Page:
Consistency, rapport key for Penn-Trafford boys basketball this season |

Consistency, rapport key for Penn-Trafford boys basketball this season

Bill Beckner Jr.
Shane Dunlap | Tribune-Review
Penn-Trafford’s Kevin Stinelli works on practice drills with teammates on Thursday, Nov. 29, 2018 during boys’ basketball practice at Penn-Trafford High School.
Shane Dunlap | Tribune-Review
Penn-Trafford’s Chris Abreu stretches out with his teammates for warm-ups on Thursday, Nov. 29, 2018 during boys’ basketball practice at Penn-Trafford High School.
Shane Dunlap | Tribune-Review
Penn-Trafford’s Zach Rocco works on practice drills with teammates on Thursday, Nov. 29, 2018 during boys’ basketball practice at Penn-Trafford High School.

School of Rock is in session again. Only this year the pupils are much more comfortable with the lesson plan.

Boys basketball coach Jim Rocco brought a new system to Penn-Trafford in 2015 and supplemented it with skill-intense training. With a few seasons to absorb the change, players appear to have “bought in,” as coaches like to say.

There just might be something to Rocco’s orange cones, emphasis on fundamentals and point system in practice.

“It’s exciting around here,” Rocco said. “There definitely is a lot of energy and enthusiasm. More kids want to play basketball. We had over 60 kids try out for our middle school team. We have a lot of teams, from fourth grade up, including two seventh- and eighth-grade teams. That’s a credit to all the families who want to put in the time to build the program.”

Penn-Trafford is 26-39 under Rocco, but a group he began with begins its fourth season together. He thinks that consistency and rapport among his nucleus of players could produce a more competitive team, one much better than last year’s 6-16 group that ended the season on an eight-game losing streak.

The Warriors bring back four starters in seniors Kevin Stinelli, Chris Abreu and Brayden Puskar, and junior Zach Rocco.

“Traditionally, we’ve never had a consistently relevant basketball program here,” coach Rocco said of Penn-Trafford. “We want to get to the point where we’re relevant every year. We knew we might take some lumps. But the kids have learned accountability, and they have played a ton of games together.”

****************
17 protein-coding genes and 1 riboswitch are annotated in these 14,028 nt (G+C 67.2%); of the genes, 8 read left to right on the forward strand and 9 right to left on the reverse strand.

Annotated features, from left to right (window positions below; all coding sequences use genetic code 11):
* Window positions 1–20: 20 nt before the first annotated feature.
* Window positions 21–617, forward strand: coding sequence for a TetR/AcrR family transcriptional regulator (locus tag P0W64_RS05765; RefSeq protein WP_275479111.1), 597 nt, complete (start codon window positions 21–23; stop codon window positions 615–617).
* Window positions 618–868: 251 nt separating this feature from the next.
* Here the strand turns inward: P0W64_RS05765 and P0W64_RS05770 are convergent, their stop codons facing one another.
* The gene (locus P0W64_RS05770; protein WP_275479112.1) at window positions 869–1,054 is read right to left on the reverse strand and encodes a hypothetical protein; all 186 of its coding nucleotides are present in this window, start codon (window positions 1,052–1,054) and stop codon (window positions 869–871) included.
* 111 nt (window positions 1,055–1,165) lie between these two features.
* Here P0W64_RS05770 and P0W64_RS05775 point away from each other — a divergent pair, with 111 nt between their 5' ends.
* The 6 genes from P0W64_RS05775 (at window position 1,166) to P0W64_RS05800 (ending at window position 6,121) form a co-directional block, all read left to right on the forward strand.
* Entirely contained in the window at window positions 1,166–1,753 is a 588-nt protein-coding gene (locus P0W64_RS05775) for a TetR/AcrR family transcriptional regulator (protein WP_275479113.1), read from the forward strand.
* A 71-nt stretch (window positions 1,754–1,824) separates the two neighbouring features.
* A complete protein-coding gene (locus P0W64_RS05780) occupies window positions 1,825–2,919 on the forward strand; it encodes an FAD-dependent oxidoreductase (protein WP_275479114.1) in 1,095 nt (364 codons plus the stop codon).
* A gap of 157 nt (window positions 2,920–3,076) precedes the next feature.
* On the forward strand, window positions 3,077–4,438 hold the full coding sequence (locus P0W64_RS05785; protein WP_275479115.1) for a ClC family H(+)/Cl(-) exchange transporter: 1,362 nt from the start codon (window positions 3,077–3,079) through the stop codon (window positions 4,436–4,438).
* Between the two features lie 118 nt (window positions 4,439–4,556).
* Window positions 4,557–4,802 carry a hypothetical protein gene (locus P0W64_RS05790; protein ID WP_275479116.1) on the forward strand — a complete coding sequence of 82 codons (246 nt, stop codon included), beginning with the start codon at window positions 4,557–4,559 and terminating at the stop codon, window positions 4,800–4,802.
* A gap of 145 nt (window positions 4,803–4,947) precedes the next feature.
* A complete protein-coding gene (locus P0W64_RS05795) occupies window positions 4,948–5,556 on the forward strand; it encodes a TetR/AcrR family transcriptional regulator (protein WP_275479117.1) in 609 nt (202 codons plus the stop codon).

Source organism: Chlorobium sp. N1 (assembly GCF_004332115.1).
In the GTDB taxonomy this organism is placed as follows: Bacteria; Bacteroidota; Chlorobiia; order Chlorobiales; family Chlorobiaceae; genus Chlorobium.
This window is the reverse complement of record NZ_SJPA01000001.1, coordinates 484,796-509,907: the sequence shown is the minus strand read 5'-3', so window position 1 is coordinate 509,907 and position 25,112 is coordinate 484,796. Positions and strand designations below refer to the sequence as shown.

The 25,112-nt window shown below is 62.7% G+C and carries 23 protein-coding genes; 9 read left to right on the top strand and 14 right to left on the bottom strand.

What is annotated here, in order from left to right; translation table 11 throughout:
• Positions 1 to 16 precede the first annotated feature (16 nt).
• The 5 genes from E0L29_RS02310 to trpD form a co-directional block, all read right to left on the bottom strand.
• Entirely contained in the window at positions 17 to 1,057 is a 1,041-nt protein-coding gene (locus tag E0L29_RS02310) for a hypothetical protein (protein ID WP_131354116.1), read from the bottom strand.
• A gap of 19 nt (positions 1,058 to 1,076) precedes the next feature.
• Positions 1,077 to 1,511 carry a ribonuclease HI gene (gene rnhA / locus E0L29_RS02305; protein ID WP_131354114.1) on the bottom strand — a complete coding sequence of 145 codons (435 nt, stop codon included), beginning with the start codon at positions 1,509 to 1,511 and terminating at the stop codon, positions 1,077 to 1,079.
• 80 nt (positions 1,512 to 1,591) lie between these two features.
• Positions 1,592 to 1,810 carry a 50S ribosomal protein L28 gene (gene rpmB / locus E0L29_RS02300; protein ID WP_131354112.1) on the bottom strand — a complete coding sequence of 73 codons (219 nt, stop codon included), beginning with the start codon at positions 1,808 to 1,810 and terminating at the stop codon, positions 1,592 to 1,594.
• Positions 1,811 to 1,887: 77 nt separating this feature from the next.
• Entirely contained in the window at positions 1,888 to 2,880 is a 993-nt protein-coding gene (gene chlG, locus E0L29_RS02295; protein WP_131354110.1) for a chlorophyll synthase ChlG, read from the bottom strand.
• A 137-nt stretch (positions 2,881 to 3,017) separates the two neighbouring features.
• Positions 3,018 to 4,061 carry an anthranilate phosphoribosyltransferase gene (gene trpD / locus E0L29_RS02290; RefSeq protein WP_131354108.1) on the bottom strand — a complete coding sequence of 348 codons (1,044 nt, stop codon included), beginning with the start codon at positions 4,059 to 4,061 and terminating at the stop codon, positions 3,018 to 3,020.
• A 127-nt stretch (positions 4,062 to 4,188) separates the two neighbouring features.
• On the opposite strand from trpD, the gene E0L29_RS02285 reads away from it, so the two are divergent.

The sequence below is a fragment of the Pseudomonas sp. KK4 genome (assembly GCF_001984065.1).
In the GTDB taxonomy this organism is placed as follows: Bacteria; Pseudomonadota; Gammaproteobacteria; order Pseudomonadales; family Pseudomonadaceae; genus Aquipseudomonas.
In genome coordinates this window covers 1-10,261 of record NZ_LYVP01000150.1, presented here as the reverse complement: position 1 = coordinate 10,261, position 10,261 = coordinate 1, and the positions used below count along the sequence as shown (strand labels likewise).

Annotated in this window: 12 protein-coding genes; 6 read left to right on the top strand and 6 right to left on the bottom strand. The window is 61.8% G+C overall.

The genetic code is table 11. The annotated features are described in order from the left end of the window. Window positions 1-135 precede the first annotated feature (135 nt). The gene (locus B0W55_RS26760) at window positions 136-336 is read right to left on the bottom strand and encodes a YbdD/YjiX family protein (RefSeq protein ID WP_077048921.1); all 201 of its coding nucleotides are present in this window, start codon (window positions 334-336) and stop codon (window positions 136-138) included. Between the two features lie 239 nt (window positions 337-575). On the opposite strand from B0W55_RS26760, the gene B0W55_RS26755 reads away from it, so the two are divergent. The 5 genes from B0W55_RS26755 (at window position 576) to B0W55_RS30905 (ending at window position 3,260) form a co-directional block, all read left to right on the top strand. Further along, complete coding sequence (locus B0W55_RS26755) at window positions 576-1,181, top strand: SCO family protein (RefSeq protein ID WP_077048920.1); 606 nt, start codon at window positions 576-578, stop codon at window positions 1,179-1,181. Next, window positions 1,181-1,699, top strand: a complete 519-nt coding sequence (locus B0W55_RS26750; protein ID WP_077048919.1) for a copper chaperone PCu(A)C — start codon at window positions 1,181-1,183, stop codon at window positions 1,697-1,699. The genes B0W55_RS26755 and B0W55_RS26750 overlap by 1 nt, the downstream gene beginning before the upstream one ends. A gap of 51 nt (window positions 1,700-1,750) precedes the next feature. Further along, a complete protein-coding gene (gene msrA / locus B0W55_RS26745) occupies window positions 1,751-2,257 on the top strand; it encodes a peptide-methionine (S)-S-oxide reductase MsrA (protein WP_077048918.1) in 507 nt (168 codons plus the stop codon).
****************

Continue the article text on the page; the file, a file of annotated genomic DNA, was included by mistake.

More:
Rocco has players seeing the benefits of sharing the ball, an assembly-line approach to better shots and mistake-free possessions.

Players compliment one another in practices when they deliver a nice pass or do something that leads to a positive result. It is something Rocco learned from Bob Hurley, Sr.

“Everything is competition,” Rocco said. “Kids get points when they do something well. They see the importance of the little things that lead to good baskets. The parents and grandparents see the shots and the ball go in the hoop, the scoring, but they don’t always see what goes into getting good looks and chemistry within the team.”

Stinelli and Zach Rocco will provide a solid backcourt combo. Both averaged around 14 points last season and shot better than 45 percent from 3-point range.

“A lot of the teams we’ve played over the summer were really good,” Zach Rocco said. “I think if we can play to our potential we have a good shot. A lot of our younger guys have all grown up with the same system.”

Rocco averaged 7.5 assists.

“The nice thing is they have always been good friends and appreciate each other,” Jim Rocco said of his son and Stinelli. “They complement each other.”

Abreu and Puskar both are 6-foot-4 and give the Warriors size and experience around the rim.

“We’ve got a lot stronger,” coach Rocco said. “Chris has really developed his game, his skills. He has worked as hard as anybody. Brayden is an old-school post player. He’s a bear. We call him ‘Bear.’ ”

Seniors Luke Fabac, Hunter Destefano and Jordan Sabol will add depth at guard and provide firm defensive minutes, while sophomore Ethan Carr and junior Cam DePalma, who Rocco calls “crafty,” should provide a boost when they enter games.

Cam Shields, a 6-4 sophomore, is returning from injury but should see time.

Penn-Trafford hopes to be one of the four teams from a six-team Section 3-6A that advances to the WPIAL postseason. The Warriors will have to contend with Latrobe, Fox Chapel, Norwin, Hempfield and Connellsville.

Rocco said Latrobe is the team to beat with senior standouts Reed Fenton (Lehigh) and Bryce Butler (West Liberty).

“They have two Division I guys,” Rocco said, recognizing West Liberty’s well-respected Division II program. “Any time you have players like that, you’ve got to be the favorite to win it all.”

Rocco added former Kiski Area girls head coach Nick Ionadi to his staff. Ionadi played for Rocco at Penn Hills and was a key guard on the Indians’ WPIAL championship team in 2000. He joins Gary Ingelido and Doug Kelly as assistants.

Ingelido used to be the head coach at Woodland Hills, while Kelly coached at Franklin Regional.

“That gives us four guys who have been head coaches,” Rocco said. “You have some guys who have been around the game for a while.”

Bill Beckner is a Tribune-Review staff writer. You can contact Bill at [email protected] or via Twitter @BillBeckner.

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